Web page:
Accomplishments: Thursday, June 28, 2012
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Photo Courtesy: NYC Transit/ Lenny Wiggins
With no trains running along Seventh Avenue Wednesday night into Thursday morning, more than 800 Transit employees were able to inspect and perform maintenance work on signals, switches and associated components. Workers were able to replace rails and cross ties and scrape track floors, thereby removing muck and debris. In subway stations, paintable areas not reachable during normal train operation were scraped, primed and painted. Crews also took the opportunity to clean lighting fixtures, change bulbs and repair platform edges while performing high-intensity station cleaning. These maintenance activities improve train performance and efficiency while also providing an pleasant station environment.
Major accomplishments from last night's maintenance effort include servicing one switch, 22 signals, removing 1,345 bags of debris (7,000 pounds) and repairing 35 linear feet of benchwall (an extension of the station platform that is located in tunnels and used by maintenance personnel and for emergency egress). Workers also repaired 35 linear feet of sewer line in the track invert (floor), sealed 48 leaks, performed maintenance at two water pumping facilities and 300 linear feet of track was serviced by the vacuum train. To allow for a smoother and quieter ride, six running rails, 113 track tie plates and 48 track tie blocks were installed.
With customer safety, security and convenience in mind and a more aesthetically-pleasing station environment, 1,100 square feet of paintable surface areas was scraped and 9,100 square feet was primed and painted and 27 square feet of tactile warning (ADA) tiles were replaced. Maintenance crews also replaced two station lights, painted 54 columns, 350 linear feet of beams, four stairway K-A rails (street level railings, usually green, at station entrances/exits) and four stairway copings (the concrete base, usually black, of K-A rails).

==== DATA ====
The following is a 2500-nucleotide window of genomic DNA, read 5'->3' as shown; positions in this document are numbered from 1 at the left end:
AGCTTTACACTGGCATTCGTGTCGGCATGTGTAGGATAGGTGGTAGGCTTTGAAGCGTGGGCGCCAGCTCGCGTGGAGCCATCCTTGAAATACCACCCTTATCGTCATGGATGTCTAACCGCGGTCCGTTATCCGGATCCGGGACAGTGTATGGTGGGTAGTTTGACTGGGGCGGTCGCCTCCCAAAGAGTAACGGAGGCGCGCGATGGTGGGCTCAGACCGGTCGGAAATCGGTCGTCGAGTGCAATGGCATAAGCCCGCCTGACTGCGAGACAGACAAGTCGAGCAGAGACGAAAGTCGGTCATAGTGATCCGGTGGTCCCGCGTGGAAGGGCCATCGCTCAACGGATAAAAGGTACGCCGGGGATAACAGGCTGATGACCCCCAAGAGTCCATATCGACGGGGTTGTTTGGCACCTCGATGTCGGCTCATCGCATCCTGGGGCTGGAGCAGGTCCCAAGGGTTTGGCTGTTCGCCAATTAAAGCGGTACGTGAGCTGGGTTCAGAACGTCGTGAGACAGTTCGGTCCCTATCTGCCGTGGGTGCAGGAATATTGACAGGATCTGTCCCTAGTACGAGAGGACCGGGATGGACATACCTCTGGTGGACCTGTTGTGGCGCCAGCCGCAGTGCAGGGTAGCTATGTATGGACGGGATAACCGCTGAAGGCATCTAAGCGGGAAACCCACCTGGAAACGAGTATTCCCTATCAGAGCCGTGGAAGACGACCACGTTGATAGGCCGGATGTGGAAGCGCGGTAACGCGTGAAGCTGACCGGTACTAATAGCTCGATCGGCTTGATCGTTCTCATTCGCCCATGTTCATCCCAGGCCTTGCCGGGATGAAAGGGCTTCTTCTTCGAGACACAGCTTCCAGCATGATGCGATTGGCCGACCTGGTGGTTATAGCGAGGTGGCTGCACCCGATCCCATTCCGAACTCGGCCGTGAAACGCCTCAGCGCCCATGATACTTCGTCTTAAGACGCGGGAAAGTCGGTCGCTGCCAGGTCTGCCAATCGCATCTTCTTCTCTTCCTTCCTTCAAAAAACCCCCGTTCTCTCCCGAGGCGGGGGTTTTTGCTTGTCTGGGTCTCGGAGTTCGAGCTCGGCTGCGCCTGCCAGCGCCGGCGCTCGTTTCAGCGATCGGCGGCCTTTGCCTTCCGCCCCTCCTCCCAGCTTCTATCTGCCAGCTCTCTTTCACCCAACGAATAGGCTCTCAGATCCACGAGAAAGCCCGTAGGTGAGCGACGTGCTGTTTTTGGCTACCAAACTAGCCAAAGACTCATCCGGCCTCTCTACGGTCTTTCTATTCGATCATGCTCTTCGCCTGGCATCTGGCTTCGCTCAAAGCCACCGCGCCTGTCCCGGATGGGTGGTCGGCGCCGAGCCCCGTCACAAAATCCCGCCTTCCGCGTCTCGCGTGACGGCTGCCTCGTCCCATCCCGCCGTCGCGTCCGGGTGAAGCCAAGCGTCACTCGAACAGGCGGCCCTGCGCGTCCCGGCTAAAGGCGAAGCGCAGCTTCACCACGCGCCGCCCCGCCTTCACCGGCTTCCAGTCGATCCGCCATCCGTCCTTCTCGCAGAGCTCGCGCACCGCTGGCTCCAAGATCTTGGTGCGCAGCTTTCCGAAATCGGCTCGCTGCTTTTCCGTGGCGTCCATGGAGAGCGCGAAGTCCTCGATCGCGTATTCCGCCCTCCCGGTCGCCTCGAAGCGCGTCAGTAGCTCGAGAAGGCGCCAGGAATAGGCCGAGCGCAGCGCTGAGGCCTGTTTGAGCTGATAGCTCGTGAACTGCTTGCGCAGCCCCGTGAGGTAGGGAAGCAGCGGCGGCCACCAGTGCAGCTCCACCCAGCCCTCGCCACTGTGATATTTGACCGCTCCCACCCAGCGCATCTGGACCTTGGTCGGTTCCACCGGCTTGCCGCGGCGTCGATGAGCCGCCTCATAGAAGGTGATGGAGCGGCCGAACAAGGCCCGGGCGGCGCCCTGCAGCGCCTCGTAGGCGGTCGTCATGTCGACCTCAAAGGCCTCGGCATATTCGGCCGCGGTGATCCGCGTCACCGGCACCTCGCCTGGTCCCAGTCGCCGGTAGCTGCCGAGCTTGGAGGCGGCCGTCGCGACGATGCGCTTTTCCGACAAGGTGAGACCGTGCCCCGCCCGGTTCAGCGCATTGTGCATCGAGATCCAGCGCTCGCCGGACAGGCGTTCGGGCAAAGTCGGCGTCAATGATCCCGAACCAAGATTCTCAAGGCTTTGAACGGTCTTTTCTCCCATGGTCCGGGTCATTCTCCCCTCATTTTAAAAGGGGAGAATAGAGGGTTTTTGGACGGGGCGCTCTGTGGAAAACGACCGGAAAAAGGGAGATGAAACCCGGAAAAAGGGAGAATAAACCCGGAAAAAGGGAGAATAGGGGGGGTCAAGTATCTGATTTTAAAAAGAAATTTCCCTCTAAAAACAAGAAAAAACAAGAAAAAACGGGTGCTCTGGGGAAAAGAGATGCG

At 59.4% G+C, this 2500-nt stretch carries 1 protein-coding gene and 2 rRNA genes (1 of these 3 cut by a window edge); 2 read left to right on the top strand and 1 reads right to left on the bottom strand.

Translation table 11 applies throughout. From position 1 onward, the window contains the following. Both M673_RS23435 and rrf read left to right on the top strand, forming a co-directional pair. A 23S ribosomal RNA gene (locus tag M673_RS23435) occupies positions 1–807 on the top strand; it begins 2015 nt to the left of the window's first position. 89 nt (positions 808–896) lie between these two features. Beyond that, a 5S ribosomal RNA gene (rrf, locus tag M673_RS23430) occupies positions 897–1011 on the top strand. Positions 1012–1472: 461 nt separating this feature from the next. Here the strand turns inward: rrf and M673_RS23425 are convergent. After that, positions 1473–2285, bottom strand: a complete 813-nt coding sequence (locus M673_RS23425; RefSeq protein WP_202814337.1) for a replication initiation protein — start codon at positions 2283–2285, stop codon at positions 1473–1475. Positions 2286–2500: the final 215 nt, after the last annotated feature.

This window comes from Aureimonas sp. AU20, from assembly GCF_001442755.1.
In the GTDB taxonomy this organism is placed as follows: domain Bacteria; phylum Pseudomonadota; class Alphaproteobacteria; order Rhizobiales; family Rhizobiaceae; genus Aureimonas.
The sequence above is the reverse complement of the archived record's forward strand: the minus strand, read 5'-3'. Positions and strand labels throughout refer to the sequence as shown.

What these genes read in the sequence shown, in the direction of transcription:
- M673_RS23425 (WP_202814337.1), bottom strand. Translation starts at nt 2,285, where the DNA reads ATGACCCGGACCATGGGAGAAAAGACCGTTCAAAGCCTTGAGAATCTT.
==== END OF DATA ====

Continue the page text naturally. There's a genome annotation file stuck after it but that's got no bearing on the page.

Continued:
Workers were able to do preventative maintenance on 12 cameras and four monitors that are part of Closed Circuit Television systems and clean, adjust, and optimize picture quality on three additional cameras and three additional monitors. Fire alarm systems were inspected at Rector Street and Park Place stations monitors.
How this impacts service?
Reliable service - service you can depend on to get you to where you need to go when you need to get there - requires regularly scheduled maintenance to critical components you never see. Pumps, signals, track, and power are just some of the vital system equipment we are focusing on so that we can continue providing our riders with train service that is safe and reliable.
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